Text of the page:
The Fabric Tenant
When combining two nodes into a highly available router (dual node high availability), it is commonplace – and recommended – to configure a "fabric" interface between them. A 128T router with a fabric interface will use install the special
<fabric> tenant on the fabric interface. This is neither user-configurable nor user-modifiable. This tenant can be seen in the output of
show tenant members as shown here:
The Global Tenant
The "global tenant" is what a 128T router will use when it cannot determine the tenant of an inbound session, based on the configuration it has. This means three things must be true:
- The session is arriving on an interface with no tenant assigned; and
- The session is arriving on an interface with no applicable per-neighborhood tenant; and
- The session is not carrying metadata from a previous 128T instance that has a tenant identified
Said another way, the global tenant "fills in the holes" in the tenancy on an interface without a tenant explicitly defined, and which uses neighborhood-based tenant assignations.
The global tenant is not user-modifiable, and administrators cannot create
access-policy configuration stanzas that reference the global tenant. Instead, access to a service by the global tenant is controlled through the use of the
scope toggle within a
service configuration. Setting
public is semantically equivalent to having an
access-policy that allows the global tenant. Setting
private will only allow tenants that have been explicitly granted access via
The global tenant can be seen in the output of
show tenant members as shown here:
The Internal Tenant
The internal tenant (named
_internal_), is arguably the most useful of all of the special tenants. It is immutably assigned to the built-in Kernel NIC Interface (KNI) named
kni254, which is used for communication to and from the Linux host operating system on the platform on which the 128T software is running.
By adding an
access-policy allowing (or denying)
_internal_ on your service, you can selectively permit processes running in Linux outbound network access. This is commonplace for "host originated" traffic, such as DNS queries, outbound SSH connections, SNMP traps, syslog, etc. The
_internal_ tenant is also critical to the success of Conductor Host Services, described in our documentation; this is because the outbound
salt-minion and NETCONF requests destined for the conductor are initiated within the Linux host operating system.
For more information on
kni254 and the
_internal_ tenant refer to the section in our documentation titled Linux Host Networking.
Designing a scalable, cohesive tenant strategy is one of the primary keys to success with a 128T-powered network. This section of the guide, assuming you are migrating an existing network to one powered by 128T, will help you perform the following tasks:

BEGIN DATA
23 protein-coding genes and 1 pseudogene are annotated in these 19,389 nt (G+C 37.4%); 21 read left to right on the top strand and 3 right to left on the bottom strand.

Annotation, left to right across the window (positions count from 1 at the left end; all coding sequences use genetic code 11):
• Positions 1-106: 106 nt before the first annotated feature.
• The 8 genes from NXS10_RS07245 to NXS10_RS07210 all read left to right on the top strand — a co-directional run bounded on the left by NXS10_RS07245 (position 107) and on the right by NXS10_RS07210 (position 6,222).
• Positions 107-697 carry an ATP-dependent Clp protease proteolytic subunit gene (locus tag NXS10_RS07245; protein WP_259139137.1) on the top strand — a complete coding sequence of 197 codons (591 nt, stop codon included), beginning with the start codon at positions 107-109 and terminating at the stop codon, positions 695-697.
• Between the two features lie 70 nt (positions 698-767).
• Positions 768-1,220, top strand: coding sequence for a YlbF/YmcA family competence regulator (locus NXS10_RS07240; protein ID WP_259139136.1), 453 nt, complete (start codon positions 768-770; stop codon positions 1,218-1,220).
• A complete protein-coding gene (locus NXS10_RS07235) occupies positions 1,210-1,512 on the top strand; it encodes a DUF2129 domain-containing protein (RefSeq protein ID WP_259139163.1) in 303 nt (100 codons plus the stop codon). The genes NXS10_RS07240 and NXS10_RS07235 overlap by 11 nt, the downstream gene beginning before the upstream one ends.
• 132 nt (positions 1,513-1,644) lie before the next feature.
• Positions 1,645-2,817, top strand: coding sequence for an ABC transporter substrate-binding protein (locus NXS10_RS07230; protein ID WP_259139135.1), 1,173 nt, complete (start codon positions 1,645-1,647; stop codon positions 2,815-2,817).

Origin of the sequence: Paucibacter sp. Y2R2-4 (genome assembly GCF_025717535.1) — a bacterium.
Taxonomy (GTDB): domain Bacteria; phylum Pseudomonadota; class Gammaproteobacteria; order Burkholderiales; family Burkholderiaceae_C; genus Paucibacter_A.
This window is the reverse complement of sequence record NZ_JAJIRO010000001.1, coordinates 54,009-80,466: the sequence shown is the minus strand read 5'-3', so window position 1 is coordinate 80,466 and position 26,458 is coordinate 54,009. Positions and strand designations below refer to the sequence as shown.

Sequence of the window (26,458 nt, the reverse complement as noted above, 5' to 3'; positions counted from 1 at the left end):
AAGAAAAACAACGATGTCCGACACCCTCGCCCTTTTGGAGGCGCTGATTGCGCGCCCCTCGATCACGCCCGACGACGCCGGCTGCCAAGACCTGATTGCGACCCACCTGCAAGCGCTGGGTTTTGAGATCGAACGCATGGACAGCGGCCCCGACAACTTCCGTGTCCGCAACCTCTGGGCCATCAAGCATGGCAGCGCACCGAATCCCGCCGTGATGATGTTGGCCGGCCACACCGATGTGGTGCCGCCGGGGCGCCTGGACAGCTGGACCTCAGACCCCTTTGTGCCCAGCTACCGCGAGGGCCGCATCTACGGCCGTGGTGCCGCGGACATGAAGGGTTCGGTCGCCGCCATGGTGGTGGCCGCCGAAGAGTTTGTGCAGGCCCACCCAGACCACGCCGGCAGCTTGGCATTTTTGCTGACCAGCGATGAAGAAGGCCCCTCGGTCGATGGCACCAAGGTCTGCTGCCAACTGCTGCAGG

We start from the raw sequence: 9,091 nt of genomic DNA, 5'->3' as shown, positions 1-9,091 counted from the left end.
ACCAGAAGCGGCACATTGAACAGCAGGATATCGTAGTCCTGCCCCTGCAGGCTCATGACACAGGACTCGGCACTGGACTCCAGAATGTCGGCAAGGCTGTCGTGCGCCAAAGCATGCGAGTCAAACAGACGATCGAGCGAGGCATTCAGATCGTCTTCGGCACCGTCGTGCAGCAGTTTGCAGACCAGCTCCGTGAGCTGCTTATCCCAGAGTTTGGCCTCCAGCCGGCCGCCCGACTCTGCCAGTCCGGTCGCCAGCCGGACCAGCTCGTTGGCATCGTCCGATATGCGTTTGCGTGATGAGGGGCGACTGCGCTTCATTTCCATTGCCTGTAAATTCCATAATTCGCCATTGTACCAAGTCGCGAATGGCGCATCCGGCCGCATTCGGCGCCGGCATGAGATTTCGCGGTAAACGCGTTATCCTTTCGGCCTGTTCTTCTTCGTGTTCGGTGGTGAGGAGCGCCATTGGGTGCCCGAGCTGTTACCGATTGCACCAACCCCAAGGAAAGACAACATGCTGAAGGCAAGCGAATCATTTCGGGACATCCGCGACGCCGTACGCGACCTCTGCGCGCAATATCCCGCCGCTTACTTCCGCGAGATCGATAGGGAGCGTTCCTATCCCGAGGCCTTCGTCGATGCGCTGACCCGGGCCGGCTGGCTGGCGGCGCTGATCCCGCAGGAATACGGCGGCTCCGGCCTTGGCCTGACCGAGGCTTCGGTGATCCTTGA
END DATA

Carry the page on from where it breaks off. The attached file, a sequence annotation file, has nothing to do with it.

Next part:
- Establish a basic tenancy framework for your network topology
- Identify sources of existing segmentation data
- Migrate data into the 128T data model
- Refine and adapt the design
Before You Begin
There are several steps you can take at the outset of designing a tenancy strategy to improve your chances for success. These are:
- Assess the current security profile of your network. Because tenancy lets you segment (partition) your network, it will act as the guard rails around how consumers access network destinations.
- Choose an appropriate baseline tenancy model.
- Plan for a "discovery process" to identify the rules at each site to map to your baseline tenant structure.
Assess the Current Profile
Assessing your current security profile entails identifying the unique categories of users/devices at all of your locations. We recommend to do one location "type" at a time; e.g., start with your similarly-equipped branch offices. For each of the different site types in your network, list out all of the different major categories devices on the network. For typical branch office deployments, this will include things such as:
- Employee workstations (including such things as point-of-sale systems, etc.)
- Guest wifi
- IP phones
- Various "things" such as security cameras, printers, scanners, etc.
- Application servers, DHCP servers, DNS servers, and other network services
The objective for this profiling is to group the devices into categories, where a category contains devices expected to have roughly equivalent network policy. A tenant (network segment) carves off access for all of its devices equally; two devices belonging to the same tenant will have equal network access. Thus, it is important to categorize the devices based on which of them share common profiles.